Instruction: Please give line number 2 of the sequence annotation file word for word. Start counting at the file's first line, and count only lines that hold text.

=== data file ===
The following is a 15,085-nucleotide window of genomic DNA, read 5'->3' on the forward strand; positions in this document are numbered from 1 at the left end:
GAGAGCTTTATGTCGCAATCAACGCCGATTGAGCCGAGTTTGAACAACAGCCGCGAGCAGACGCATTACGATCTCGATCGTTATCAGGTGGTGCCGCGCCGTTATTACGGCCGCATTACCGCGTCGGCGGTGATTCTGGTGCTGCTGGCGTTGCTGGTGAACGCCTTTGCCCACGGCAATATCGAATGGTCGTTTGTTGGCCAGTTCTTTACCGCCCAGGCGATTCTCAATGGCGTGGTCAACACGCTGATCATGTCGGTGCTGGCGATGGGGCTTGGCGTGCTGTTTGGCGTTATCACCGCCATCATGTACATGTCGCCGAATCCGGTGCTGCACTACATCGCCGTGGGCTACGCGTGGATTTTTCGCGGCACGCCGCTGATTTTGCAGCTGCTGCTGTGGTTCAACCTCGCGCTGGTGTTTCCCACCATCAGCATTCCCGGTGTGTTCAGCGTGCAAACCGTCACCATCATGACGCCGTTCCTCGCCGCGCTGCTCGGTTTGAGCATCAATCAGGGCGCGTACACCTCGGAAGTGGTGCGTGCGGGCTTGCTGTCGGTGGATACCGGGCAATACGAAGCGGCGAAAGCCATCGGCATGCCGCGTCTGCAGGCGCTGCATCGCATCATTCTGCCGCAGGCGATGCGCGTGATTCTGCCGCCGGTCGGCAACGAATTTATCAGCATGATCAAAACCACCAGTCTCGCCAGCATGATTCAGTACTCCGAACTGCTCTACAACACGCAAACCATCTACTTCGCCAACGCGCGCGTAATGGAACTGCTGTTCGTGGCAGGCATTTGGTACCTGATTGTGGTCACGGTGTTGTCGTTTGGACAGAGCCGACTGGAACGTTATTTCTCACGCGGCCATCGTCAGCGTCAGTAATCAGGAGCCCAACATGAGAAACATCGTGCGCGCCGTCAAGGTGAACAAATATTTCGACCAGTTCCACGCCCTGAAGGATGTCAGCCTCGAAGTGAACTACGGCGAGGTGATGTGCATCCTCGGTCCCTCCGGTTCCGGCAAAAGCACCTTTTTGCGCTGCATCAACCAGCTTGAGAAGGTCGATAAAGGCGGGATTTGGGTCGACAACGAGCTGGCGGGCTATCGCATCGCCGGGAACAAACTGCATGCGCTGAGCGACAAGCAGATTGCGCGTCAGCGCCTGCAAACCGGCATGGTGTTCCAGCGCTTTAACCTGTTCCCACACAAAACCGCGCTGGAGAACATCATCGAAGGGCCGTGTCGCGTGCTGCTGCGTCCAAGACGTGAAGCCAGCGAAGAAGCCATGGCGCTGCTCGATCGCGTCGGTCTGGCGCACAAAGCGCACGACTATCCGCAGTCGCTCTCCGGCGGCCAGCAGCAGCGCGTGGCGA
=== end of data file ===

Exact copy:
GAGAGCTTTATGTCGCAATCAACGCCGATTGAGCCGAGTTTGAACAACAGCCGCGAGCAGACGCATTACGATCTCGATCGTTATCAGGTGGTGCCGCGCCGTTATTACGGCCGCATTACCGCGTCGGCGGTGATTCTGGTGCTGCTGGCGTTGCTGGTGAACGCCTTTGCCCACGGCAATATCGAATGGTCGTTTGTTGGCCAGTTCTTTACCGCCCAGGCGATTCTCAATGGCGTGGTCAACACGCTGATCATGTCGGTGCTGGCGATGGGGCTTGGCGTGCTGTTTGGCGTTATCACCGCCATCATGTACATGTCGCCGAATCCGGTGCTGCACTACATCGCCGTGGGCTACGCGTGGATTTTTCGCGGCACGCCGCTGATTTTGCAGCTGCTGCTGTGGTTCAACCTCGCGCTGGTGTTTCCCACCATCAGCATTCCCGGTGTGTTCAGCGTGCAAACCGTCACCATCATGACGCCGTTCCTCGCCGCGCTGCTCGGTTTGAGCATCAATCAGGGCGCGTACACCTCGGAAGTGGTGCGTGCGGGCTTGCTGTCGGTGGATACCGGGCAATACGAAGCGGCGAAAGCCATCGGCATGCCGCGTCTGCAGGCGCTGCATCGCATCATTCTGCCGCAGGCGATGCGCGTGATTCTGCCGCCGGTCGGCAACGAATTTATCAGCATGATCAAAACCACCAGTCTCGCCAGCATGATTCAGTACTCCGAACTGCTCTACAACACGCAAACCATCTACTTCGCCAACGCGCGCGTAATGGAACTGCTGTTCGTGGCAGGCATTTGGTACCTGATTGTGGTCACGGTGTTGTCGTTTGGACAGAGCCGACTGGAACGTTATTTCTCACGCGGCCATCGTCAGCGTCAGTAATCAGGAGCCCAACATGAGAAACATCGTGCGCGCCGTCAAGGTGAACAAATATTTCGACCAGTTCCACGCCCTGAAGGATGTCAGCCTCGAAGTGAACTACGGCGAGGTGATGTGCATCCTCGGTCCCTCCGGTTCCGGCAAAAGCACCTTTTTGCGCTGCATCAACCAGCTTGAGAAGGTCGATAAAGGCGGGATTTGGGTCGACAACGAGCTGGCGGGCTATCGCATCGCCGGGAACAAACTGCATGCGCTGAGCGACAAGCAGATTGCGCGTCAGCGCCTGCAAACCGGCATGGTGTTCCAGCGCTTTAACCTGTTCCCACACAAAACCGCGCTGGAGAACATCATCGAAGGGCCGTGTCGCGTGCTGCTGCGTCCAAGACGTGAAGCCAGCGAAGAAGCCATGGCGCTGCTCGATCGCGTCGGTCTGGCGCACAAAGCGCACGACTATCCGCAGTCGCTCTCCGGCGGCCAGCAGCAGCGCGTGGCGA